Saturday, February 24, 2018

Our Weekly Amble for February 19-23, 2018

This past week was Break Week at the Garrett Academy. We worked hard for six weeks and were ready for something different. I kept telling my kids that Break Week does not equal vacation, and it doesn't. Break week is still work - it's just different work ... and this week proved it. There's a proverb that says a change is as good as a rest (i.e. A change of work or occupation can be as restorative or refreshing as a period of relaxation), but in this case I think the change of work makes us ready to go back to our regular work.

Monday was a slightly quieter day for the children. I purposely planned the first two days to be work days, but primarily work I need to do. I needed to order AmblesideOnline Year 7 books and think about the differences between Lite and regular Year 7 because I am thinking about how to differentiate for R-girl. I don't think she can keep up with a full Year 7 pace. I think she can read the books, but maybe not quite so many of them. I figure anything I drop from her now could be added back when she's in Y12, though, because she'll "finish" with N-boy - so I may need something. Anyway, I did the ordering, but I have the next 6 weeks to plan and organize.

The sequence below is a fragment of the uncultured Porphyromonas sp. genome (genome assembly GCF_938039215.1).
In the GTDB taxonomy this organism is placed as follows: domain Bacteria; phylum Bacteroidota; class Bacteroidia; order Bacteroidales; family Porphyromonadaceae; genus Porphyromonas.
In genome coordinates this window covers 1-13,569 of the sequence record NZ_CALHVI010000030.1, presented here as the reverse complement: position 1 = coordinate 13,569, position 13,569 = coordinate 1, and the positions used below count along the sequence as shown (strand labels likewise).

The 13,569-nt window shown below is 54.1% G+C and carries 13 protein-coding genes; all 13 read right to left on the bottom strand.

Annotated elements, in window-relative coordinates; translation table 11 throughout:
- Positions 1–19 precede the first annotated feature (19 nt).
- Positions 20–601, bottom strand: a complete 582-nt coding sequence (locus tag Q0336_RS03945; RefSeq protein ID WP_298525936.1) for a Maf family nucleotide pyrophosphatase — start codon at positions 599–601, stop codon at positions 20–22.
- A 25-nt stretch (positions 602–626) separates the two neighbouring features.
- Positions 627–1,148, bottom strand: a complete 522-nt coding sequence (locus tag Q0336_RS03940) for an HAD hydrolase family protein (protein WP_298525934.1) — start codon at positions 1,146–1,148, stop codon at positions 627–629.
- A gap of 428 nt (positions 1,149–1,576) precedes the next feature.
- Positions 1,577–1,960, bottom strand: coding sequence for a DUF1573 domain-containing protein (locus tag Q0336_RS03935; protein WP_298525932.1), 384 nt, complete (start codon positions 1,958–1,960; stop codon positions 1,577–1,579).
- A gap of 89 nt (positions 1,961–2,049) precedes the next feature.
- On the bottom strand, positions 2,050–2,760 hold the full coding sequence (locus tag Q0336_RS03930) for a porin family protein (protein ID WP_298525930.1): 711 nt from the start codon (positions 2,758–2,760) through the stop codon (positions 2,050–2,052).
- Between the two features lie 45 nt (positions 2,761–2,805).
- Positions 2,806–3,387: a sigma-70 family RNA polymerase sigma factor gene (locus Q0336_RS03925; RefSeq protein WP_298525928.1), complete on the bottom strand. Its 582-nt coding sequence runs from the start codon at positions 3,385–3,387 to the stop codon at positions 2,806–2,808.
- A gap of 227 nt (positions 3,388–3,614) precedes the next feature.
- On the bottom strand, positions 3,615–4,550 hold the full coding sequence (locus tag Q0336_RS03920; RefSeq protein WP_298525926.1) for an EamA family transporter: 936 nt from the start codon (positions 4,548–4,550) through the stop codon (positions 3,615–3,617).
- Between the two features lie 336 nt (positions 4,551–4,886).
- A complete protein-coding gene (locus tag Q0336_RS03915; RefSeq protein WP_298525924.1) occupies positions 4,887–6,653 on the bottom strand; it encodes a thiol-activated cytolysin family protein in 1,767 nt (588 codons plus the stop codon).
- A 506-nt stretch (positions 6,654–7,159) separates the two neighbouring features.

The kids still had all of their outside classes to continue, so there were piano lessons and choir to attend to.

Tuesday was supposed to be office filing and online work day. I did some of the online work, but the filing went by the wayside ... it was absolutely, gloriously beautiful here in central Ohio and we took advantage of opening the windows and going to the park with friends.

Organ ended up being canceled, so we enjoyed the quiet day.

During all that free time on Monday and Tuesday, I was trying to pay attention to how my kids were spending their time. Mystie Winckler says apart of break week is about assessing how affections are being ordered. So, while I was tapping on my laptop, I was watching things like - Bible reading first thing, domino builds, reading (lots and lots of reading), playing with scratch programming online, writing stories, riding bicycles, joining my Pilates challenge, playing piano and/or organ music on the piano, and some voluntary moving books around to improve spaces. R-girl got her final Doodle Crate from her Christmas subscription, so she worked on that. I was really pleased with what I saw.